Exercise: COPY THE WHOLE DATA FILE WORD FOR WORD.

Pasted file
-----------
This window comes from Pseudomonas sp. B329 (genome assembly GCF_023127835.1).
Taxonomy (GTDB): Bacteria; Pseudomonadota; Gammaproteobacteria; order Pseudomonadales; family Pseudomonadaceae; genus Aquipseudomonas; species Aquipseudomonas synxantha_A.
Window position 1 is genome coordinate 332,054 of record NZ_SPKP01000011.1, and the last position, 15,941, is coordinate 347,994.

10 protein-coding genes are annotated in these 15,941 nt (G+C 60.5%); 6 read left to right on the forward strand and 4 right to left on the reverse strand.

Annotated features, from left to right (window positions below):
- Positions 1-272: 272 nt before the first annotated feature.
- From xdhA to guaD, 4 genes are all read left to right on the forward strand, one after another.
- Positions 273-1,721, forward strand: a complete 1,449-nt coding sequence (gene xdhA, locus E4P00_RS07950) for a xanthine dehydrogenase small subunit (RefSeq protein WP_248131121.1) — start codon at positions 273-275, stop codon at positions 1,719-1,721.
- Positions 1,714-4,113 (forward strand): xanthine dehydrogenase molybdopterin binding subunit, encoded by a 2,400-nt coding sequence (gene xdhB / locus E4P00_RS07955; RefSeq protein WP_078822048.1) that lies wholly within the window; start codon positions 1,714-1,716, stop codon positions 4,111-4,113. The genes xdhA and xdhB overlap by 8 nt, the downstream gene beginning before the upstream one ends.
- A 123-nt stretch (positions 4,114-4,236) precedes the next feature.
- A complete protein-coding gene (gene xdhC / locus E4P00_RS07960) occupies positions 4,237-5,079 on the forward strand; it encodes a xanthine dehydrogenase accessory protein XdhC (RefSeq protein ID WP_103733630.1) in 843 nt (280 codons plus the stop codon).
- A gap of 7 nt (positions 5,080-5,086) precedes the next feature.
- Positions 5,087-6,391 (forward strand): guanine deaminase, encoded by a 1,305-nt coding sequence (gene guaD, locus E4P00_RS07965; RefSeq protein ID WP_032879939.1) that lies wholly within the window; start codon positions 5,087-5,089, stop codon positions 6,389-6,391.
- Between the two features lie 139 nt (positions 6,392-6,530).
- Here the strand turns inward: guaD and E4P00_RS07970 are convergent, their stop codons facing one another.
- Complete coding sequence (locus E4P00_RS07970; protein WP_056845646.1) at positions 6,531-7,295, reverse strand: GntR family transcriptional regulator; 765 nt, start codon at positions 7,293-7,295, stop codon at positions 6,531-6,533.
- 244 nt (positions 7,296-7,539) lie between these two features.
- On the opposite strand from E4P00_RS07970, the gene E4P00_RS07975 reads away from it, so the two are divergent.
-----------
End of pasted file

This window comes from Pseudomonas sp. B329 (genome assembly GCF_023127835.1).
Taxonomy (GTDB): Bacteria; Pseudomonadota; Gammaproteobacteria; order Pseudomonadales; family Pseudomonadaceae; genus Aquipseudomonas; species Aquipseudomonas synxantha_A.
Window position 1 is genome coordinate 332,054 of record NZ_SPKP01000011.1, and the last position, 15,941, is coordinate 347,994.

10 protein-coding genes are annotated in these 15,941 nt (G+C 60.5%); 6 read left to right on the forward strand and 4 right to left on the reverse strand.

Annotated features, from left to right (window positions below):
- Positions 1-272: 272 nt before the first annotated feature.
- From xdhA to guaD, 4 genes are all read left to right on the forward strand, one after another.
- Positions 273-1,721, forward strand: a complete 1,449-nt coding sequence (gene xdhA, locus E4P00_RS07950) for a xanthine dehydrogenase small subunit (RefSeq protein WP_248131121.1) — start codon at positions 273-275, stop codon at positions 1,719-1,721.
- Positions 1,714-4,113 (forward strand): xanthine dehydrogenase molybdopterin binding subunit, encoded by a 2,400-nt coding sequence (gene xdhB / locus E4P00_RS07955; RefSeq protein WP_078822048.1) that lies wholly within the window; start codon positions 1,714-1,716, stop codon positions 4,111-4,113. The genes xdhA and xdhB overlap by 8 nt, the downstream gene beginning before the upstream one ends.
- A 123-nt stretch (positions 4,114-4,236) precedes the next feature.
- A complete protein-coding gene (gene xdhC / locus E4P00_RS07960) occupies positions 4,237-5,079 on the forward strand; it encodes a xanthine dehydrogenase accessory protein XdhC (RefSeq protein ID WP_103733630.1) in 843 nt (280 codons plus the stop codon).
- A gap of 7 nt (positions 5,080-5,086) precedes the next feature.
- Positions 5,087-6,391 (forward strand): guanine deaminase, encoded by a 1,305-nt coding sequence (gene guaD, locus E4P00_RS07965; RefSeq protein ID WP_032879939.1) that lies wholly within the window; start codon positions 5,087-5,089, stop codon positions 6,389-6,391.
- Between the two features lie 139 nt (positions 6,392-6,530).
- Here the strand turns inward: guaD and E4P00_RS07970 are convergent, their stop codons facing one another.
- Complete coding sequence (locus E4P00_RS07970; protein WP_056845646.1) at positions 6,531-7,295, reverse strand: GntR family transcriptional regulator; 765 nt, start codon at positions 7,293-7,295, stop codon at positions 6,531-6,533.
- 244 nt (positions 7,296-7,539) lie between these two features.
- On the opposite strand from E4P00_RS07970, the gene E4P00_RS07975 reads away from it, so the two are divergent.